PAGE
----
Writer and librettist Sophie Rashbrook chats to the historian Eleanor Rosamund Barraclough and soprano Lee Bisset, who was set to have been Brünnhilde in Wagner’s Die Walküre at Longborough in the postponed 2020 season. In their discussion they explore the roles and mythical origins of Wagner’s women.

For Christmas Day, Sheila celebrates the Wild Boar Feast, an ancient Viking tradition which still survives in Britain.

For Christmas Day, Sheila celebrates The Wild Boar Feast – an ancient Viking tradition which still lingers on in Britain (think of ‘pigs in blankets’) and inspires our love of the Christmas Ham. Historian Eleanor Barraclough introduces Sheila to a stuffed boar’s head in the cellars of Queen’s College, Oxford, and explains about how the boar was at the centre of mid-winter pagan fertility rituals. In Cumbria, Sheila meets a field of wild boar and talks to farmer Peter Gott about the fearsome intelligence of his huge beasts. Scandinavian chef Trine Hahnemann reveals the huge importance of the Christmas boar in Sweden, and how to make a meatball sandwich for Boxing Day. And chef Giorgio Locatelli explores the passion for wild boar across Italy. With music from The Boar’s Head Carol, the oldest printed carol in English, and recipes from Trine Hahnemann and Giorgio Locatelli.

What do The Mask, Thor, and The Saga of the Viking Women and their Voyage to the Waters of the Great Sea Serpent? And what has this all got to do with Richard Wagner?

Norse Mythology and Marvel Comics

What do The Mask, Thor and The Saga Of The Viking Women And Their Voyage To The Waters Of The Great Sea Serpent have in common? And what has this all got to do with Richard Wagner? Norse mythology expert Eleanor Barraclough explains all.

Jordskott is the latest TV crime import from Scandinavia, this time from the Swedish state broadcaster SVT and drawing heavily on Norse folklore. Dr Eleanor Rosamund Barraclough, specialist in Nordic culture and history, reviews the programme.

Jordskott Review

Exploring connections between Nordic Noir tv shows and the Old Norse-Icelandic sagas.

Nordic Noir and the Sagas. New Generation thinker Eleanor Rosamund Barraclough is a specialist in Old Norse Literature at Oxford University. She’s just returned from Denmark where she has been studying original manuscripts of Icelandic Sagas – dark tales of murder and mayhem. Eleanor is also an addict of Scandinavian TV crime dramas like The Killing and The Bridge and in her first piece for Night Waves she reflects on the possible relationship between Nordic Noir TV and Old Norse Tales.

Radio 3 New Generation Thinker and expert in Nordic sagas Eleanor Rosamund Barraclough joins novelist Joanna Kavenna to discuss Icelandic culture.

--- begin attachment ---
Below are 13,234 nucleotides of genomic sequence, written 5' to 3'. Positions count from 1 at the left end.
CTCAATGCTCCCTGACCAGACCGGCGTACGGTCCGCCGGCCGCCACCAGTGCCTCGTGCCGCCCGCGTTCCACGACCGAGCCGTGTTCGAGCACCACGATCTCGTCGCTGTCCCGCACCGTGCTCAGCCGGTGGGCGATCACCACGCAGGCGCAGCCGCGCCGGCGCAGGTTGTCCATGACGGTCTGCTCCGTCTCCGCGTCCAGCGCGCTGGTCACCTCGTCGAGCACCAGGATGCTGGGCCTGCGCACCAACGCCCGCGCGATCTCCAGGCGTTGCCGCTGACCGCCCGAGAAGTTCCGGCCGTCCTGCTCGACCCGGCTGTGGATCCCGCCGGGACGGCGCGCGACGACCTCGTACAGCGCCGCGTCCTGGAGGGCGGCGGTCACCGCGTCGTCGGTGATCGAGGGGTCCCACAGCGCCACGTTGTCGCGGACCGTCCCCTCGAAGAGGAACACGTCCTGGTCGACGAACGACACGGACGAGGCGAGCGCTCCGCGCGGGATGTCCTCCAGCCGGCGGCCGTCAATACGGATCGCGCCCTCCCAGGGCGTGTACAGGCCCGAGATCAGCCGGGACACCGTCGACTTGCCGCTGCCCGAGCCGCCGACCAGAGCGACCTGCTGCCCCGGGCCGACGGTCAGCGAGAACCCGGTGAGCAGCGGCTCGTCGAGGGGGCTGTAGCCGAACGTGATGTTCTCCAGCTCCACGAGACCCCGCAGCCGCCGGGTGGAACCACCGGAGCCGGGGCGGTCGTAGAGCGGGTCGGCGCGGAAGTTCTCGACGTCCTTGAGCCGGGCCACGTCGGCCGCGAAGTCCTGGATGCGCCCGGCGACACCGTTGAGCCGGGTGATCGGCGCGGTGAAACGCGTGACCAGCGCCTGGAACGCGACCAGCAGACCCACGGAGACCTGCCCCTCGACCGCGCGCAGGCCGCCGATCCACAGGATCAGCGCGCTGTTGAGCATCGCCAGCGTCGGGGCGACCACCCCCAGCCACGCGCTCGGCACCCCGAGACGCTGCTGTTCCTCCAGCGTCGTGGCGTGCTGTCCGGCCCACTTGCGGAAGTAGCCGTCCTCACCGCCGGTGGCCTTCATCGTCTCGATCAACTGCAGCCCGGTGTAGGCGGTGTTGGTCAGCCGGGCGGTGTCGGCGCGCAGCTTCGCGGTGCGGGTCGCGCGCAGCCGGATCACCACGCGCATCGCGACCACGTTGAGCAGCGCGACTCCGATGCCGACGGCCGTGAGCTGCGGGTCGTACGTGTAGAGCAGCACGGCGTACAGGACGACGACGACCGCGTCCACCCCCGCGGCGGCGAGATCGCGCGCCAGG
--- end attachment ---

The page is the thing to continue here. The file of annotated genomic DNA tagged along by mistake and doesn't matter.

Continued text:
Icelandic Culture Discussion

As the Iceland Symphony Orchestra appear at the Proms, Radio 3’s New Generation Thinker and expert in Nordic sagas Eleanor Rosamond Barraclough joins novelist Joanna Kavenna to discuss Icelandic culture.

Their conversation will range from trolls and the myth of Thule to Nordic Noir, from the 19th century British visitors who included William Morris and Anthony Trollope to modern poets Glyn Maxwell and Simon Armitage.

Eleanor Rosamund Barraclough reviews the Tove Jansson exhibition at the Dulwich Picture Gallery.

Tove Jansson Review

A review of the Dulwich Picture Gallery’s Tove Jansson exhibition, to celebrate the centenary of the Finnish artist and author’s birth.

Christopher Cook explores the fascinating world of the Icelandic saga, with guests Eleanor Rosamund Barraclough and Elizabeth Ashman Rowe.

Music inspired by the natural elements forms the second half the programme; a sea crossing to the Faroe Islands is painted by Nielsen, the nymphs in Greek mythology who inhabit the Mediterranean Sea appear in Sibelius’s Oceanides, and the dynamic weather of Peter Maxwell Davies’s Orkney home inspires his chilly Ebb of Winter. In an all Danish first half, Jakob Kullberg joins the orchestra for Between, Per Norgard’s cello concerto and the programme opens with Gade’s dark Hamlet Overture.

Interview on the publication of Beyond the Northlands: Viking Voyages and the Old Norse Sagas (Oxford University Press).

Beyond the Northlands

Eleanor Rosamund Barraclough has published Beyond The Northlands: Viking Voyages and the Old Norse Sagas. She was selected as one of the New Generation Thinkers in 2013 in a scheme run by BBC Radio 3 and the Arts and Humanities Research Council which works with academics who want to turn their research into radio.

Dragons from Beowulf to Smaug.

Dragons

As the second of Peter Jackson’s Hobbit films, The Desolation of Smaug, hits big screens all over the country, we celebrate the Dragon of the North in myth and literature. Unlike its Chinese counterpart, western dragons signal trouble from their origins at the bottom of the Norseman’s world to their place atop piles of treasure in Old English Beowulf and J R R Tolkien. Norse and Anglo-Saxon expert and New Generation Thinker Eleanor Barraclough and John Lennard, literature and fantasy scholar, join forces to guide Matthew through a maze of dragons, drakes, worms and were-dragons to discover what is old about the monster and what has been added by modernity and especially modern warfare.

A sneak preview of a viking-themed Son et Lumiere show at the Illuminating York festival.

Illuminating York

It is a thousand years since King Sweyn ‘Forkbeard’ of Denmark was named king of England in 1013 and the Illuminating York Festival is marking the city’s Viking history with an artwork in the form of a Son et Lumiere based around Old Nordic and Anglo Saxon texts. Eleanor Barraclough, Radio 3 New Generation Thinker and lecturer in medieval literature at Durham University, has had a sneak preview.

Discussion about the Norse god Loki with author Joanne Harris.

Loki

Author Joanne Harris and Eleanor Rosamund Barraclough discuss the god Loki and the power of Norse mythology. Recorded at the Free Thinking Festival for the Northern Lights season.